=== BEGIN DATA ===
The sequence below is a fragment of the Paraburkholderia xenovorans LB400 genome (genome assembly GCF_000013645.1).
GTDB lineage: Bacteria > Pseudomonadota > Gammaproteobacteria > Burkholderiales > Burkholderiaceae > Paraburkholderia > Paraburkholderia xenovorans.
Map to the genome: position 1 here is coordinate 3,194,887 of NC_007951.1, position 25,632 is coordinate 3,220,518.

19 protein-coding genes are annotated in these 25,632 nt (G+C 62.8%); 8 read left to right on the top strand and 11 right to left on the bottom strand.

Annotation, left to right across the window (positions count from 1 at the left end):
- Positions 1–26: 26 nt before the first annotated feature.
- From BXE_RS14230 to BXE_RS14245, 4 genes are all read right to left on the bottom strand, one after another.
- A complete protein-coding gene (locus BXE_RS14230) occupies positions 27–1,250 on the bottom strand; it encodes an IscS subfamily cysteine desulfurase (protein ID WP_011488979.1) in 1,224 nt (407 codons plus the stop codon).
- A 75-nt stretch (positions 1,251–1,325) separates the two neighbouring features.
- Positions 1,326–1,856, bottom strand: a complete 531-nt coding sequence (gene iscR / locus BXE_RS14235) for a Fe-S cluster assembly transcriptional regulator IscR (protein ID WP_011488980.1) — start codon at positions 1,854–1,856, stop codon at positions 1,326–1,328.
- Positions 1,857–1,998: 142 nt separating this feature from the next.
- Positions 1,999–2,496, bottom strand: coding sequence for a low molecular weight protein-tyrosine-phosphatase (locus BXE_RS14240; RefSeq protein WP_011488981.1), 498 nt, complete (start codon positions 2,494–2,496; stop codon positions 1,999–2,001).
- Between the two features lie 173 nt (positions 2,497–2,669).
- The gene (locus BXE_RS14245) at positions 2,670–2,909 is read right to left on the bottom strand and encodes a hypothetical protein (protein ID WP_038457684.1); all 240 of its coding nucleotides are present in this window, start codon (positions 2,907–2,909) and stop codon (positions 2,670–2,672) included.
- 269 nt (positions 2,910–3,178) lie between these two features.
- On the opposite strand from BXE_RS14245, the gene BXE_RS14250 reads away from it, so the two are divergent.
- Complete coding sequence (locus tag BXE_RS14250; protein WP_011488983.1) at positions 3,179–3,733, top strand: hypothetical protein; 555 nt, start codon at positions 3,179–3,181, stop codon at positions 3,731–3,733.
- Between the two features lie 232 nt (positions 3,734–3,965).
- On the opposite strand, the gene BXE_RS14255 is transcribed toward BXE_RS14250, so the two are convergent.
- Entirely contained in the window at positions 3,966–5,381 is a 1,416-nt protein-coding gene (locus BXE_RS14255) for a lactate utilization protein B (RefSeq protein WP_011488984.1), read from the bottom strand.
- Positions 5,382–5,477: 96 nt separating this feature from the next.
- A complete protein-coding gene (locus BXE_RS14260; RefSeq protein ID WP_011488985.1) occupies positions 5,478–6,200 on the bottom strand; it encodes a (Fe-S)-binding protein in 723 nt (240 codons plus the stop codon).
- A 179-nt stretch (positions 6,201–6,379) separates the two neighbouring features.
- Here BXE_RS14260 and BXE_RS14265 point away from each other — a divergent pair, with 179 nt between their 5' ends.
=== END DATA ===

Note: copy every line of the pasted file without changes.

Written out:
The sequence below is a fragment of the Paraburkholderia xenovorans LB400 genome (genome assembly GCF_000013645.1).
GTDB lineage: Bacteria > Pseudomonadota > Gammaproteobacteria > Burkholderiales > Burkholderiaceae > Paraburkholderia > Paraburkholderia xenovorans.
Map to the genome: position 1 here is coordinate 3,194,887 of NC_007951.1, position 25,632 is coordinate 3,220,518.

19 protein-coding genes are annotated in these 25,632 nt (G+C 62.8%); 8 read left to right on the top strand and 11 right to left on the bottom strand.

Annotation, left to right across the window (positions count from 1 at the left end):
- Positions 1–26: 26 nt before the first annotated feature.
- From BXE_RS14230 to BXE_RS14245, 4 genes are all read right to left on the bottom strand, one after another.
- A complete protein-coding gene (locus BXE_RS14230) occupies positions 27–1,250 on the bottom strand; it encodes an IscS subfamily cysteine desulfurase (protein ID WP_011488979.1) in 1,224 nt (407 codons plus the stop codon).
- A 75-nt stretch (positions 1,251–1,325) separates the two neighbouring features.
- Positions 1,326–1,856, bottom strand: a complete 531-nt coding sequence (gene iscR / locus BXE_RS14235) for a Fe-S cluster assembly transcriptional regulator IscR (protein ID WP_011488980.1) — start codon at positions 1,854–1,856, stop codon at positions 1,326–1,328.
- Positions 1,857–1,998: 142 nt separating this feature from the next.
- Positions 1,999–2,496, bottom strand: coding sequence for a low molecular weight protein-tyrosine-phosphatase (locus BXE_RS14240; RefSeq protein WP_011488981.1), 498 nt, complete (start codon positions 2,494–2,496; stop codon positions 1,999–2,001).
- Between the two features lie 173 nt (positions 2,497–2,669).
- The gene (locus BXE_RS14245) at positions 2,670–2,909 is read right to left on the bottom strand and encodes a hypothetical protein (protein ID WP_038457684.1); all 240 of its coding nucleotides are present in this window, start codon (positions 2,907–2,909) and stop codon (positions 2,670–2,672) included.
- 269 nt (positions 2,910–3,178) lie between these two features.
- On the opposite strand from BXE_RS14245, the gene BXE_RS14250 reads away from it, so the two are divergent.
- Complete coding sequence (locus tag BXE_RS14250; protein WP_011488983.1) at positions 3,179–3,733, top strand: hypothetical protein; 555 nt, start codon at positions 3,179–3,181, stop codon at positions 3,731–3,733.
- Between the two features lie 232 nt (positions 3,734–3,965).
- On the opposite strand, the gene BXE_RS14255 is transcribed toward BXE_RS14250, so the two are convergent.
- Entirely contained in the window at positions 3,966–5,381 is a 1,416-nt protein-coding gene (locus BXE_RS14255) for a lactate utilization protein B (RefSeq protein WP_011488984.1), read from the bottom strand.
- Positions 5,382–5,477: 96 nt separating this feature from the next.
- A complete protein-coding gene (locus BXE_RS14260; RefSeq protein ID WP_011488985.1) occupies positions 5,478–6,200 on the bottom strand; it encodes a (Fe-S)-binding protein in 723 nt (240 codons plus the stop codon).
- A 179-nt stretch (positions 6,201–6,379) separates the two neighbouring features.
- Here BXE_RS14260 and BXE_RS14265 point away from each other — a divergent pair, with 179 nt between their 5' ends.